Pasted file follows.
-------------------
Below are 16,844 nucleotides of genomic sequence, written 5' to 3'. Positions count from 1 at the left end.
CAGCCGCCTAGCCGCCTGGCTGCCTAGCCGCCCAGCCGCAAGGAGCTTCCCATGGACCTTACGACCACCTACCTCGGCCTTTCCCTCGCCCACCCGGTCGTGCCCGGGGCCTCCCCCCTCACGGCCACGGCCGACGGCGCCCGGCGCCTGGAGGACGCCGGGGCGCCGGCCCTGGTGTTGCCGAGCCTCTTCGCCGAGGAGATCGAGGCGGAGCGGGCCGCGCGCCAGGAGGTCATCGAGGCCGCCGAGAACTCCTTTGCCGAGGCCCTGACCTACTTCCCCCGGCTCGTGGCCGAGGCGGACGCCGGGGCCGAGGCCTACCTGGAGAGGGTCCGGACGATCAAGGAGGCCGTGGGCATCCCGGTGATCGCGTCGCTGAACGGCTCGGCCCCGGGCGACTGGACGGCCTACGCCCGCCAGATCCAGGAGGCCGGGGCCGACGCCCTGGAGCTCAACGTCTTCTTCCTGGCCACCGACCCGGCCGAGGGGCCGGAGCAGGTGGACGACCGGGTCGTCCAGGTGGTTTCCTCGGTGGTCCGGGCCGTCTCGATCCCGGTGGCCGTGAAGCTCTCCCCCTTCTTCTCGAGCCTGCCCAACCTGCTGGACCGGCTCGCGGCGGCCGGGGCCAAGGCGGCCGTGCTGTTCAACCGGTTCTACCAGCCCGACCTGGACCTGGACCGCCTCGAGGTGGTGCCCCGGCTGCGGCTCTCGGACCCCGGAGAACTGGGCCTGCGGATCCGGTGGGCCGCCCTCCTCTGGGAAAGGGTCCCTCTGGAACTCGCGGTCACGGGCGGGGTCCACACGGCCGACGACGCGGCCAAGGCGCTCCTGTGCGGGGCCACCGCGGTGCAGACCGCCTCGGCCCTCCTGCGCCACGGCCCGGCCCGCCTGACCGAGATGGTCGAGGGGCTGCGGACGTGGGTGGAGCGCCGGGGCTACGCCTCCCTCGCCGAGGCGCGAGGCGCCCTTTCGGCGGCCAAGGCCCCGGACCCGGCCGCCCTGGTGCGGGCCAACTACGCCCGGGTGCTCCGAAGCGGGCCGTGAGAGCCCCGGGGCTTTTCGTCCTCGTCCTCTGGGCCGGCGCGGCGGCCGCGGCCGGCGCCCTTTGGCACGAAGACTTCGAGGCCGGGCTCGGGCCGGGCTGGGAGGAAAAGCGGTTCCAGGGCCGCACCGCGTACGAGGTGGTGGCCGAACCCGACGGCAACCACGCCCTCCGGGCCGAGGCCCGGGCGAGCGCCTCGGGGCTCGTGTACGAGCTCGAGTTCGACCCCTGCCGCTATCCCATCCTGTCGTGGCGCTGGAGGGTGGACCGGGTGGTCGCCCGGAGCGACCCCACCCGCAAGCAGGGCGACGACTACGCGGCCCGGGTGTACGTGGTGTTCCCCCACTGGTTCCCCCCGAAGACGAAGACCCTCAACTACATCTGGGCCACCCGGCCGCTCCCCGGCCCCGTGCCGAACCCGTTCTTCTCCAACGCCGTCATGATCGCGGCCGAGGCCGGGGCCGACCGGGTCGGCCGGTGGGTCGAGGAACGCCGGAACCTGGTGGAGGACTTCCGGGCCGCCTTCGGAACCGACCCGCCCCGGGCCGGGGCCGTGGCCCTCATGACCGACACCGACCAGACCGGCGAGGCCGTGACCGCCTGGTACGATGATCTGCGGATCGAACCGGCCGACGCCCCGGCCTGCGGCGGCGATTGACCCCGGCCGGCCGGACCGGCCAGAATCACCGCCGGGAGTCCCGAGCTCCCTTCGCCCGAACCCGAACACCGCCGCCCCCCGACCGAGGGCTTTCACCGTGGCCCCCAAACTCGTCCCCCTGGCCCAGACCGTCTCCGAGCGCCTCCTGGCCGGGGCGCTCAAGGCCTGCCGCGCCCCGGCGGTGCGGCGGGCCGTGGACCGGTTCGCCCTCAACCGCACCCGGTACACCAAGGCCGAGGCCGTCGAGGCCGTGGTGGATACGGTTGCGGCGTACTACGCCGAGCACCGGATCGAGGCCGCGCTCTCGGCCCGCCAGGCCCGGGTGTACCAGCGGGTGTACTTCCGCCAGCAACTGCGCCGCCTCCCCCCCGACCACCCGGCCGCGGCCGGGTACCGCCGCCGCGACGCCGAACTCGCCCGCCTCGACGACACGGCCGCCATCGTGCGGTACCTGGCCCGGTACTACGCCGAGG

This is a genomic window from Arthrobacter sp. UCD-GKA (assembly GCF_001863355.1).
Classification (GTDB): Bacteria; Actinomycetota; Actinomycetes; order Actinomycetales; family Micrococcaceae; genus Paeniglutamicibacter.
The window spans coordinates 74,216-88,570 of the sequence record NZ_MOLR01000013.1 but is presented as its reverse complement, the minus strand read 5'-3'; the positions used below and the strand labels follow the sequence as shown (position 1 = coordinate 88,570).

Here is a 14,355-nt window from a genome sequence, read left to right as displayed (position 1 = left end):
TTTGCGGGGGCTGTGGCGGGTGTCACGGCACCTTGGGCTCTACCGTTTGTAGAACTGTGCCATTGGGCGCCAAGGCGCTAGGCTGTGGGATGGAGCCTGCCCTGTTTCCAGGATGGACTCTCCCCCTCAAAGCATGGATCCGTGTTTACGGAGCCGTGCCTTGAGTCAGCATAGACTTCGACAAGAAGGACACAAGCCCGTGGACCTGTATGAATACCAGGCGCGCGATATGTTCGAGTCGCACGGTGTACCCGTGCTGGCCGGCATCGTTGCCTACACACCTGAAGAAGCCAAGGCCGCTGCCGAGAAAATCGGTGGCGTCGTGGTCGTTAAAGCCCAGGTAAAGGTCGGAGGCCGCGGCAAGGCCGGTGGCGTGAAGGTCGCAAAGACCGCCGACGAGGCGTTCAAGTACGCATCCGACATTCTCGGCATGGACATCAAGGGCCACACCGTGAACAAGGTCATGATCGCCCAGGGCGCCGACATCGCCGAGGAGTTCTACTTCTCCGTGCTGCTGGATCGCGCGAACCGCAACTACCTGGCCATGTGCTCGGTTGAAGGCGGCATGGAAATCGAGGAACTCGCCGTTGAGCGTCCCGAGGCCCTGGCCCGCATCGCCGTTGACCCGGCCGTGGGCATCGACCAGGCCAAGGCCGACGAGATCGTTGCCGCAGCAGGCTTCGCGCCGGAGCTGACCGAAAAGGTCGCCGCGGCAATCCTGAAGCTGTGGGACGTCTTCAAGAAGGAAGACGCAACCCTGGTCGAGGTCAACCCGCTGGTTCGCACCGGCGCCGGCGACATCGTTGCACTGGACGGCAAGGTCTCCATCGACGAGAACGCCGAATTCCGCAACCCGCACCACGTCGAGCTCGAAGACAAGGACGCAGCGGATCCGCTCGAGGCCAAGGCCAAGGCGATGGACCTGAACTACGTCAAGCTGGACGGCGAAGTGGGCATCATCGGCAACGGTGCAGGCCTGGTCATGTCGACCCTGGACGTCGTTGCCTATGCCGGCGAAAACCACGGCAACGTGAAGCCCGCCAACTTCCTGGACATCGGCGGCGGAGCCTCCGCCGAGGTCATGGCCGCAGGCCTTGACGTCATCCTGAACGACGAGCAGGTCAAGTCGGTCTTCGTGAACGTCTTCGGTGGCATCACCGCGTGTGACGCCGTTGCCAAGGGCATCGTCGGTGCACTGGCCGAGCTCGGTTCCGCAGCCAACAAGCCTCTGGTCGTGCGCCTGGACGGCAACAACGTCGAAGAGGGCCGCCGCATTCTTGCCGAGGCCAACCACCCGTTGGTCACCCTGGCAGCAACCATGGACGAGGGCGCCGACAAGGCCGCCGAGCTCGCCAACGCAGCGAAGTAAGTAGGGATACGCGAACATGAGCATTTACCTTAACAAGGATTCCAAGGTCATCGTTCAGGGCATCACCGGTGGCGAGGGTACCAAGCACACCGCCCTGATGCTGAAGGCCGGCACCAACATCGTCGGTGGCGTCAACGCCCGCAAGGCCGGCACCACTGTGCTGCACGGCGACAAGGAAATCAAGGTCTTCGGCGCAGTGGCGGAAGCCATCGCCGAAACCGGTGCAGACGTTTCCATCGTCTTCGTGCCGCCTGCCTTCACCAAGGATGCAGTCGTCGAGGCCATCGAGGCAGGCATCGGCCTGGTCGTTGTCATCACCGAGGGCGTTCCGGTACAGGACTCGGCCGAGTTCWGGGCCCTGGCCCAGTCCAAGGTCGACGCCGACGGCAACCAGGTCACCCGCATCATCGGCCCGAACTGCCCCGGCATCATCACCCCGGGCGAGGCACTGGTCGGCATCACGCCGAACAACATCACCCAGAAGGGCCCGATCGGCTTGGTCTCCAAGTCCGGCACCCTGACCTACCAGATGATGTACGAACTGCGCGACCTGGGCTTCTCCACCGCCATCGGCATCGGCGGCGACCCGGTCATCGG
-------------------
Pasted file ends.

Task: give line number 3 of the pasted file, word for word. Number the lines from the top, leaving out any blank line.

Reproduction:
This is a genomic window from Arthrobacter sp. UCD-GKA (assembly GCF_001863355.1).